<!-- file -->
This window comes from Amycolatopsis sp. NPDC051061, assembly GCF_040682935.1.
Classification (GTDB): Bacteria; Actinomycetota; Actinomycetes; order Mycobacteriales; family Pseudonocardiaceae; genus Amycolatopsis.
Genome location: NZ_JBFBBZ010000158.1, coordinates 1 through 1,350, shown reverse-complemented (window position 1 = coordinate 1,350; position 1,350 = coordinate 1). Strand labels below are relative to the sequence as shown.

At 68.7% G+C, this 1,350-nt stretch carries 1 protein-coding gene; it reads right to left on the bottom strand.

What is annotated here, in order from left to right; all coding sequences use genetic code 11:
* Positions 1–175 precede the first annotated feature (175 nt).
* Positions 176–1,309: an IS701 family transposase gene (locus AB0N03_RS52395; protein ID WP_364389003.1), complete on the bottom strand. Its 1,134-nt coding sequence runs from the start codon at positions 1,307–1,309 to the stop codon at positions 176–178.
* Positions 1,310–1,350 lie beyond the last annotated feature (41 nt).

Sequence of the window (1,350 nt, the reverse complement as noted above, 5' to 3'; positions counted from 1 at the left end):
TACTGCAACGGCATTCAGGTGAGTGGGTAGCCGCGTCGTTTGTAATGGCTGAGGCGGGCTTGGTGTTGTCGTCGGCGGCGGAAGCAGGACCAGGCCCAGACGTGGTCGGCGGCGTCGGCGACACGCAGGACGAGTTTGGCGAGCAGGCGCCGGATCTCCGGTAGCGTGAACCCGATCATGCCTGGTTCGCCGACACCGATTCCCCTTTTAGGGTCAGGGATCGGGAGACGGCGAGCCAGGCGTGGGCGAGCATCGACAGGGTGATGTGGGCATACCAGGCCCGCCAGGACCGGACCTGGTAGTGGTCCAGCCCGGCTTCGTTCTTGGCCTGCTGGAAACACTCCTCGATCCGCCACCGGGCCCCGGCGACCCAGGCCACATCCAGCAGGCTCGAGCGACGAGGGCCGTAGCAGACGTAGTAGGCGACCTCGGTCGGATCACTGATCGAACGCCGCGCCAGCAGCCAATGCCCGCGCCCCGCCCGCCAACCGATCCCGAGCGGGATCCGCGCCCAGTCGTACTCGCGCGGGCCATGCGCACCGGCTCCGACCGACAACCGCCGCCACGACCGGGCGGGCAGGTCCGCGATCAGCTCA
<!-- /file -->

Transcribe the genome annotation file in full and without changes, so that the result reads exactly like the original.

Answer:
This window comes from Amycolatopsis sp. NPDC051061, assembly GCF_040682935.1.
Classification (GTDB): Bacteria; Actinomycetota; Actinomycetes; order Mycobacteriales; family Pseudonocardiaceae; genus Amycolatopsis.
Genome location: NZ_JBFBBZ010000158.1, coordinates 1 through 1,350, shown reverse-complemented (window position 1 = coordinate 1,350; position 1,350 = coordinate 1). Strand labels below are relative to the sequence as shown.

At 68.7% G+C, this 1,350-nt stretch carries 1 protein-coding gene; it reads right to left on the bottom strand.

What is annotated here, in order from left to right; all coding sequences use genetic code 11:
* Positions 1–175 precede the first annotated feature (175 nt).
* Positions 176–1,309: an IS701 family transposase gene (locus AB0N03_RS52395; protein ID WP_364389003.1), complete on the bottom strand. Its 1,134-nt coding sequence runs from the start codon at positions 1,307–1,309 to the stop codon at positions 176–178.
* Positions 1,310–1,350 lie beyond the last annotated feature (41 nt).

Sequence of the window (1,350 nt, the reverse complement as noted above, 5' to 3'; positions counted from 1 at the left end):
TACTGCAACGGCATTCAGGTGAGTGGGTAGCCGCGTCGTTTGTAATGGCTGAGGCGGGCTTGGTGTTGTCGTCGGCGGCGGAAGCAGGACCAGGCCCAGACGTGGTCGGCGGCGTCGGCGACACGCAGGACGAGTTTGGCGAGCAGGCGCCGGATCTCCGGTAGCGTGAACCCGATCATGCCTGGTTCGCCGACACCGATTCCCCTTTTAGGGTCAGGGATCGGGAGACGGCGAGCCAGGCGTGGGCGAGCATCGACAGGGTGATGTGGGCATACCAGGCCCGCCAGGACCGGACCTGGTAGTGGTCCAGCCCGGCTTCGTTCTTGGCCTGCTGGAAACACTCCTCGATCCGCCACCGGGCCCCGGCGACCCAGGCCACATCCAGCAGGCTCGAGCGACGAGGGCCGTAGCAGACGTAGTAGGCGACCTCGGTCGGATCACTGATCGAACGCCGCGCCAGCAGCCAATGCCCGCGCCCCGCCCGCCAACCGATCCCGAGCGGGATCCGCGCCCAGTCGTACTCGCGCGGGCCATGCGCACCGGCTCCGACCGACAACCGCCGCCACGACCGGGCGGGCAGGTCCGCGATCAGCTCA